Or, Calendar Girl by Stella Duffy

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Stand-up comic Maggie has fallen for “the girl with the Kelly McGillis body”, a mysterious woman who can’t commit herself. Meanwhile, South London detective Saz is hot on the trail of a woman known only as “September”, who commutes between London and New York in a whirlwind of drug smuggling, gambling, and high-class prostitution. A murder brings Saz and Maggie and their respective mysteries together. Smart and sexy, Calendar Girl is a thriller high on attitude and eroticism.

I followed Stella Duffy on twitter long before I read any of her books. I think I first became aware of her because of her work with Stonewall, maybe. I’m not really sure, it’s been quite a while. I was thrilled when she gave a talk at the school I work in, and I could go. She was telling the sixth form about Fun Palaces, an amazing community initiative based on the ideas of Cedric Price and Joan Littlewood:

We believe in the genius in everyone, in everyone an artist and everyone a scientist, and that creativity in community can change the world for the better. We believe we can do this together, locally, with radical fun – and that anyone, anywhere, can make a Fun Palace.

That talk was in the same week that my friend Kate launched Only Do One Thing. The parallels between the two are so striking, and seeing the good that the two of them bring about is, without being too gushy, inspirational.

I read Theodora in early 2014, and was floored. It is so good. I read The Room Of Lost Things last year, and loved that too. I have Everything Is Moving, Everything Is Joined, a collection of short stories, and have read that more than once. But I hadn’t read any of her earlier work. I knew that she’d written a series of crime novels with a lesbian main character, but hadn’t seen them around. But last weekend, while I was adding a few ebooks to my kindle ready for the summer, I thought I would check whether they were available as ebooks. And they are! I was going to keep this for my holiday, but I just couldn’t wait that long. I was pleasantly surprised to remember the perks of reading on my kindle: it’s so small and light, which was a real boon considering how much I found myself carrying around this week, easy to hold in one hand when on a packed train, and I had the book within minutes of thinking about ordering it.

I really enjoyed it, and the various twists and turns and foreshadowing. It was also great to read something where the characters’ sexuality was the least interesting thing about them, but still very much relevant: the way that people interacted with them, how their world informed their decisions, their motivations and also the people they knew. While they don’t live in a lesbians-only world, there are connections between them that would be less likely in a heterosexual storyline. It made me laugh, it made me incredibly sad, and it kept me guessing as I tried to work out exactly what would happen. It’s also pretty creepy, which is something that Stella Duffy excels at. It also happens to fit into my Book Riot book challenge – read a book originally published in the decade you were born. Stella Duffy wrote Calendar Girl when I was just a baby, and we discussed on twitter how she felt it was brave to have published something like that in the early 1990s. It would be brave – and, sadly, rare – to publish Calendar Girl now, so to have done so then was even more so, considering how much has improved since, though it’s still far from perfect. It made me really think about it, and always sat at the back of my mind while I was reading. I also had a nice little moment, when complaining about some noisy drunk men on my train, that “I just wanted to read my lesbian detectives novel in peace!” is not something that I would have said to my mum a year ago, before I came out to my family. The only thing that tripped me up was having to google Kelly McGillis…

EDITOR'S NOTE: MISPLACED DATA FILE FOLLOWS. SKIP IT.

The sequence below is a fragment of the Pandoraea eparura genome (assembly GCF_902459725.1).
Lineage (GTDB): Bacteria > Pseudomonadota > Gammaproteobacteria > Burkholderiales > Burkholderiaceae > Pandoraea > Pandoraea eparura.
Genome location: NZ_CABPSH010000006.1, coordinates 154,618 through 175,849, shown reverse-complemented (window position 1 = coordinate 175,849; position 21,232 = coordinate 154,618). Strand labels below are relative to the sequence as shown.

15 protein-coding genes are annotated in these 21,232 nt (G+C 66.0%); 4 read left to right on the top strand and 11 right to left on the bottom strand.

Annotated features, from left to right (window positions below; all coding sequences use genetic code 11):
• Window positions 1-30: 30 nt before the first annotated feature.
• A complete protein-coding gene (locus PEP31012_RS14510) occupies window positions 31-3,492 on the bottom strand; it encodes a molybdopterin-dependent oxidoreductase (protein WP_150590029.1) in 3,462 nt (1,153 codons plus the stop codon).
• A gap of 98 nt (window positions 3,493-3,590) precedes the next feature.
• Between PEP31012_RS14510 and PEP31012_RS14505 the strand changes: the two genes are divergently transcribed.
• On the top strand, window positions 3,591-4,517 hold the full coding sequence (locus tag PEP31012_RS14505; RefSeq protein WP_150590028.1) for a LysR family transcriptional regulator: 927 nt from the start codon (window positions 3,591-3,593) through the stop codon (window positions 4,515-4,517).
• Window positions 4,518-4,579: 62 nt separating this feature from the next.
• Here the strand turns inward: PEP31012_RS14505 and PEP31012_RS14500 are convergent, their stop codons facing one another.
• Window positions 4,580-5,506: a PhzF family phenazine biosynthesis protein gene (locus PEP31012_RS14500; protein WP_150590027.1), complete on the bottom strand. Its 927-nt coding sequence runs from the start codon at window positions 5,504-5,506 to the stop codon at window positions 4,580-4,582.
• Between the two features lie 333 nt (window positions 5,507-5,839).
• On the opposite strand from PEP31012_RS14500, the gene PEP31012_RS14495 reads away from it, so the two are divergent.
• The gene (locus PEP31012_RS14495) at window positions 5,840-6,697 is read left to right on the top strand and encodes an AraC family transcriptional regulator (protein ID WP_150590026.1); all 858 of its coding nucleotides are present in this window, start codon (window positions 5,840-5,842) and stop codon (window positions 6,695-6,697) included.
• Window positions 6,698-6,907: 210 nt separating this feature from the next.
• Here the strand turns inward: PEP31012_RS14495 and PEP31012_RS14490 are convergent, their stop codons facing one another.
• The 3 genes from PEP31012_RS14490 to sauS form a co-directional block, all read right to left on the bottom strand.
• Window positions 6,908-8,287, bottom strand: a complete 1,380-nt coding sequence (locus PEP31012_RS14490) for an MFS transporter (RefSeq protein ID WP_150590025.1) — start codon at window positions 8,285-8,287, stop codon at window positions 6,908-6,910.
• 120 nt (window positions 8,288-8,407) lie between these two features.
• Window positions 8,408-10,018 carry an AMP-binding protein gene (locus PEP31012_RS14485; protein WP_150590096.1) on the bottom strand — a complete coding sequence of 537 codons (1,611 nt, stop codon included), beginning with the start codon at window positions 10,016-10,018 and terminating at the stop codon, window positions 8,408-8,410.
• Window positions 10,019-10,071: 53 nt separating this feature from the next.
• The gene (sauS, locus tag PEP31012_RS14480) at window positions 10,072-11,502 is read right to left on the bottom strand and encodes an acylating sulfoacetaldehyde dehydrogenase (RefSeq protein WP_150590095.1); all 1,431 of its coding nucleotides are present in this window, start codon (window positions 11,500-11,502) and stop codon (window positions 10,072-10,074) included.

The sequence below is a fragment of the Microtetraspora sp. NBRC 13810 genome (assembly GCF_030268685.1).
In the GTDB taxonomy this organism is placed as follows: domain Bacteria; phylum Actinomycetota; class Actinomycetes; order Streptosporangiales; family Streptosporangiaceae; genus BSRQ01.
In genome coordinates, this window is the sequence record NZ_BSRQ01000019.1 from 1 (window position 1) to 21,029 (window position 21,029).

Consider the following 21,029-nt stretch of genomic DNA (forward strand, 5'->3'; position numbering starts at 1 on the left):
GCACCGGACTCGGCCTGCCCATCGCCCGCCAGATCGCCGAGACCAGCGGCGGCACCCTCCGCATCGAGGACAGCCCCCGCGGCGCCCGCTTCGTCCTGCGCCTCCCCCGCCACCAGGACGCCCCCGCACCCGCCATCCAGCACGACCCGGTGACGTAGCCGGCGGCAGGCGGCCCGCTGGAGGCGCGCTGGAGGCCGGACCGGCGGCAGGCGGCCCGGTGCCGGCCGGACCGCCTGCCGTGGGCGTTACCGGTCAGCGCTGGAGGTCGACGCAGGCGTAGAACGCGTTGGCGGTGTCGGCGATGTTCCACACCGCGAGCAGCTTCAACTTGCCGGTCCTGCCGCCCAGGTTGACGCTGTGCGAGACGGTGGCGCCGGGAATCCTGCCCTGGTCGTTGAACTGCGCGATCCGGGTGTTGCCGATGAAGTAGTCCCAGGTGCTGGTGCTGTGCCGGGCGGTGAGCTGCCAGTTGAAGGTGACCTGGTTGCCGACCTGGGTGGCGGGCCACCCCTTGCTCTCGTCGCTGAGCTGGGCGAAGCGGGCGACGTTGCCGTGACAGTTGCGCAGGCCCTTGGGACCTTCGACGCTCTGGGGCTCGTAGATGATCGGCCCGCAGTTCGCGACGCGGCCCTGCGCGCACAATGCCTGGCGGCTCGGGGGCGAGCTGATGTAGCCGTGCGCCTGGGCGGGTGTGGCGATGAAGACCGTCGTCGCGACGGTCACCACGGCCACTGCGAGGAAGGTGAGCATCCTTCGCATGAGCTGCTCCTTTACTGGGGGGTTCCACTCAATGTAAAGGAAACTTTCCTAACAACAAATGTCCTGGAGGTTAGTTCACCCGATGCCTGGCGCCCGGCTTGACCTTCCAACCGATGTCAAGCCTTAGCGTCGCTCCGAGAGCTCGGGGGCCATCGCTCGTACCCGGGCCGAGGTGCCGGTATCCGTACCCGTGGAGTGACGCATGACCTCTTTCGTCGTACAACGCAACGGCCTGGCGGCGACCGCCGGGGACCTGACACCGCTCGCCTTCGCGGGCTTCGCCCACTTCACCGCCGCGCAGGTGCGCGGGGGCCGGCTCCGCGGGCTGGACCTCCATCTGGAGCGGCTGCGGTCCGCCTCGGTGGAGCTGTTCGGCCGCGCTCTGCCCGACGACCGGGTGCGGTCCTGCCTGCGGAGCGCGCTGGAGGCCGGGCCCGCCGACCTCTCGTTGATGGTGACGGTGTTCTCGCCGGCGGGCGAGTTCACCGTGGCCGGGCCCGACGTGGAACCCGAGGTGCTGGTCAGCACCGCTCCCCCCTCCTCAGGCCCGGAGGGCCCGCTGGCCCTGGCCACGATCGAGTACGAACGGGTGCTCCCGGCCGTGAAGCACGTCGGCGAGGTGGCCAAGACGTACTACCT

I’m excited to read the others in the series, but I’ve promised myself that I’ll wait until my holiday before reading them: I know they’ll keep me occupied on long train journeys or while waiting around, and I’m definitely going to need that! I’ve also recommended it to four people so far, and I doubt very much that they’ll be the last.

Update: I also wrote about this for Crime Watch: Investigating Crime From A Kiwi Perspective. I’m really proud of that post, too – you can read it here 

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4 thoughts on ““I just wanted to read my lesbian detectives novel in peace!” is not a sentence I would have happily said to my mum a year ago

  1. Since releasing my crime novel, Twister, last year, I’ve been taken aback by how surprised readers have been by the lesbian storyline contained within it. I read Stella Duffy in the 90’s and, earlier than that, Val McDermid’s lesbian detective Lindsay Gordon.You are right, it was brave then and it is still rare, sadly because any lesbian content that is not titilating or trashy is still considered commercial suicide.

    Liked by 2 people

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